Active Bystander

What is a Bystander?

According to the Rape, Abuse, & Incest National Network (RAINN), a bystander is a person who is present when an event takes place but isn’t directly involved. A bystander can become an active bystander (will get involved) or a passive bystander (will ignore the situation).

Bystanders might be present when sexual assault or abuse occurs, or they might witness the circumstances that could lead up to these crimes (RAINN, 2016).

Bystander Intervention helps to create an environment where every member of our Texas State campus community feels valued and safe.
SAV believes we ALL play a critical role in identifying situations that are potentially harmful, and we ALL play a role in intervening if something doesn't look or feel “right.”

The Bystander Effect

The Bystander Effect is the phenomenon in which someone is less likely to intervene in a problem situation when others are present. The larger the number present, the less likely any of them will get involved.

Ways to Intervene

Learning how to intervene in a way that fits the situation and keeps you safe is vital to becoming an active bystander. Your actions could help prevent someone from being a victim of sexual violence. Remember to follow the 4 D’s: Consider applying any of the following intervention strategies from the Rape, Abuse, & Incest National Network (RAINN):

  • Distraction: Interrupt the conversation with a diversion, such as, “Let’s get pizza” or “This party is lame. Let’s go somewhere else.” Spill your drink or start an activity that draws other people in, including the person you are concerned about.
  • Direct Action: Talk directly to the person who might be in trouble. You could ask, “Would you like me to stay with you?”  or “Do you need help?” It is also important to talk directly to the person who may cause harm. You could ask, “I do not think it’s appropriate to share those videos.”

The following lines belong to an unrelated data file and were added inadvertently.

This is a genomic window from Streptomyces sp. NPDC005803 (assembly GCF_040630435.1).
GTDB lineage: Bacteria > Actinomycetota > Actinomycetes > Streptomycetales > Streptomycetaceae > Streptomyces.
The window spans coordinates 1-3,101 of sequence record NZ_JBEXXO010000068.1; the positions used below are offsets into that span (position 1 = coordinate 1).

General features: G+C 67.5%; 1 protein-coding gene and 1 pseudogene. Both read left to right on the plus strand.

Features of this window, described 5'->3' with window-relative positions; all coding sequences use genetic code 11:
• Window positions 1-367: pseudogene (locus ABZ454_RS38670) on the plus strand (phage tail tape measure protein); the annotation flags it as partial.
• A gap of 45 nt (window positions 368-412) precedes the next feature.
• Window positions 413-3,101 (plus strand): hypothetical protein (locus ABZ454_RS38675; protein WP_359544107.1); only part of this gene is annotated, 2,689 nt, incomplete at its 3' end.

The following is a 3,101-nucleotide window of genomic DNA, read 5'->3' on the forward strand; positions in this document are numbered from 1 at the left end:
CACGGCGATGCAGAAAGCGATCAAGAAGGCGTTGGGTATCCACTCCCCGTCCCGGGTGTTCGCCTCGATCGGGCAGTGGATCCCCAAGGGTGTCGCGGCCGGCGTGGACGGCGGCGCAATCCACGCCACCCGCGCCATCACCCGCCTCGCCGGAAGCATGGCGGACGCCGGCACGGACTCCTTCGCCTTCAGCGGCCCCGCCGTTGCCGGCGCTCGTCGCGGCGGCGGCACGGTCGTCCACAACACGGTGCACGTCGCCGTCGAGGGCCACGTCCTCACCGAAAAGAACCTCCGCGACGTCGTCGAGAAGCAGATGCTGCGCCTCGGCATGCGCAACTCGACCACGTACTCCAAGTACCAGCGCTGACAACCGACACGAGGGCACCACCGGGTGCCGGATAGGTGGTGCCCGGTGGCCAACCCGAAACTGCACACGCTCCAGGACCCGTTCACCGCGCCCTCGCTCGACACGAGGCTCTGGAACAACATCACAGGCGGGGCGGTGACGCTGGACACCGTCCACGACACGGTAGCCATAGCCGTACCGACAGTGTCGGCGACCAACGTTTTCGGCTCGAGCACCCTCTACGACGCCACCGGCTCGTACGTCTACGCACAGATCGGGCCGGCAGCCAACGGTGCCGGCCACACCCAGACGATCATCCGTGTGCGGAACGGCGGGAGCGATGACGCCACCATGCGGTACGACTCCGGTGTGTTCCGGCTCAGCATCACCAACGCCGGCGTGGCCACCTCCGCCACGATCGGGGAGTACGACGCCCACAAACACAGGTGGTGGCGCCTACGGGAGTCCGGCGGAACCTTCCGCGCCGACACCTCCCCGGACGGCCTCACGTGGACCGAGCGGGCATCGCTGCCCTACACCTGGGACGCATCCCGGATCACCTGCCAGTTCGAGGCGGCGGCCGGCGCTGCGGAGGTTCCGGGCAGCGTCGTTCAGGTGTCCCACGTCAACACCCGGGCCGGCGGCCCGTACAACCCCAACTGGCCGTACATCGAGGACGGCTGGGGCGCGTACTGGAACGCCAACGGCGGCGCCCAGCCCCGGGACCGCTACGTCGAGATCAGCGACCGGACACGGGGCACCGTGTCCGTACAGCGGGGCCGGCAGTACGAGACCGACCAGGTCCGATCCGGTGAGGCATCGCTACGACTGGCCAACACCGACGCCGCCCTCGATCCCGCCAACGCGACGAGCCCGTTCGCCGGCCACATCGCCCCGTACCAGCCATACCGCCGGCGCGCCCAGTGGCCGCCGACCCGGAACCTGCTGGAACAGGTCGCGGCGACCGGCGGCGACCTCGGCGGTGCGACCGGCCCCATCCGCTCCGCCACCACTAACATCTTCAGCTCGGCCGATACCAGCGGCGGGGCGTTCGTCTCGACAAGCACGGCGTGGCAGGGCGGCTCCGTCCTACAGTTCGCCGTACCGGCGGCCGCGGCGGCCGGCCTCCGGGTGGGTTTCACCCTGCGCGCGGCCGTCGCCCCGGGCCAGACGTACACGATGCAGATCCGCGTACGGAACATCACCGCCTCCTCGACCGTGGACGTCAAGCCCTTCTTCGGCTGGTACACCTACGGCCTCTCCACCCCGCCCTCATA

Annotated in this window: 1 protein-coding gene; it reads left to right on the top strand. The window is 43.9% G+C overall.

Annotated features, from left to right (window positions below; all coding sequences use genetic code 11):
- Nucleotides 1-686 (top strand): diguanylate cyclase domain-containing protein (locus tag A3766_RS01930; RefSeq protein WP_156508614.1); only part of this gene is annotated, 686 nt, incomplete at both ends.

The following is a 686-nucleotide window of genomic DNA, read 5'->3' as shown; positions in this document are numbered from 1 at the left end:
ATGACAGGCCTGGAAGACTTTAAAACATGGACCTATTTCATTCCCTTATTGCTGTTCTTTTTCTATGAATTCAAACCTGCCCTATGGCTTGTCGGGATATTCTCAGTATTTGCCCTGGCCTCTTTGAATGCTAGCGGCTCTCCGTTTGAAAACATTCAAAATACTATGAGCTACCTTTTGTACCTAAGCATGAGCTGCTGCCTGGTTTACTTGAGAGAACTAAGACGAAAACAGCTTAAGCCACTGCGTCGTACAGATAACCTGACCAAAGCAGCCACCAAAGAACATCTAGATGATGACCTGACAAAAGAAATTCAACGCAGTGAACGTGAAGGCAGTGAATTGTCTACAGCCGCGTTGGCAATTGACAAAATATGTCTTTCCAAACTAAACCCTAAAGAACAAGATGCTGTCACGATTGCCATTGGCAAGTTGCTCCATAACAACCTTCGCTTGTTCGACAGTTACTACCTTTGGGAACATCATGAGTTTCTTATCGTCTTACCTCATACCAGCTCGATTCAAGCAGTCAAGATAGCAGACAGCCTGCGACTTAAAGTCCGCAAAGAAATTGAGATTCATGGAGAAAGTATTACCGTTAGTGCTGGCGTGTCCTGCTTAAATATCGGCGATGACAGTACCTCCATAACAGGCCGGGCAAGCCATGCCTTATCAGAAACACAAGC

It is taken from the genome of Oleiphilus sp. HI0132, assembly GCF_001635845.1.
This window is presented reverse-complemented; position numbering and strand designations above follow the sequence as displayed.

• Delegate: Approaching a situation alone can be intimidating. Enlist another person or other people to support you, there is power in numbers. For example, you could enlist a friend of the person you are concerned about. “Your friend looks like they’ve had a lot of drink. Could you check on them?” Or you could ask others to join you when approaching the person who could cause harm. You could start with caring and non-critical, “Hey, as your friend I don’t think they’re sober enough to have sex and we should find their friends.”
  • Delay: Pay attention to your safety. If a situation is too dangerous to challenge in the moment, walk away and wait or get help. Sometimes the safest way to intervene is to refer to a person with more authority, such as a RA, campus security, or an employee. Calling police for many communities (like Black people and immigrants) does not feel the safest option for them. Check in with the victim later and see if they are OK and if you can support them in any way.

Video options:

Ways bystanders can intervene- TW // Sexual Assault.

How to speak up in the community against racist attacks.

Standing up to anti-Asian racism.

 

Derogatory language contributes to a culture of sexual violence. A rape joke, for example, can minimize someone’s experience as well as normalize that type of behavior. If you hear a friend use the word rape casually, or tell a homophobic, sexist, or racist joke, you could:

Reframe: Respond as if you are coming from a place of concern for that friend. For instance, you might say something like “Hey, some people here may be offended with you saying that type of joke. I just don’t want people to get a wrong impression of you.”
Use “I” statements: When using “I” statements, you want to state your feelings, name the behavior, and state how you want the person to respond. This focuses on your feelings rather than on criticizing the other person. “I feel really uncomfortable when you talk about hooking up with drunk girls. I’d really appreciate it if you wouldn’t talk about that, at least in front of me.”
Be an active bystander. Whether or not you are able to change the outcome, by stepping in, you are helping to change to way people think about their role in preventing sexual violence (RAINN, 2016).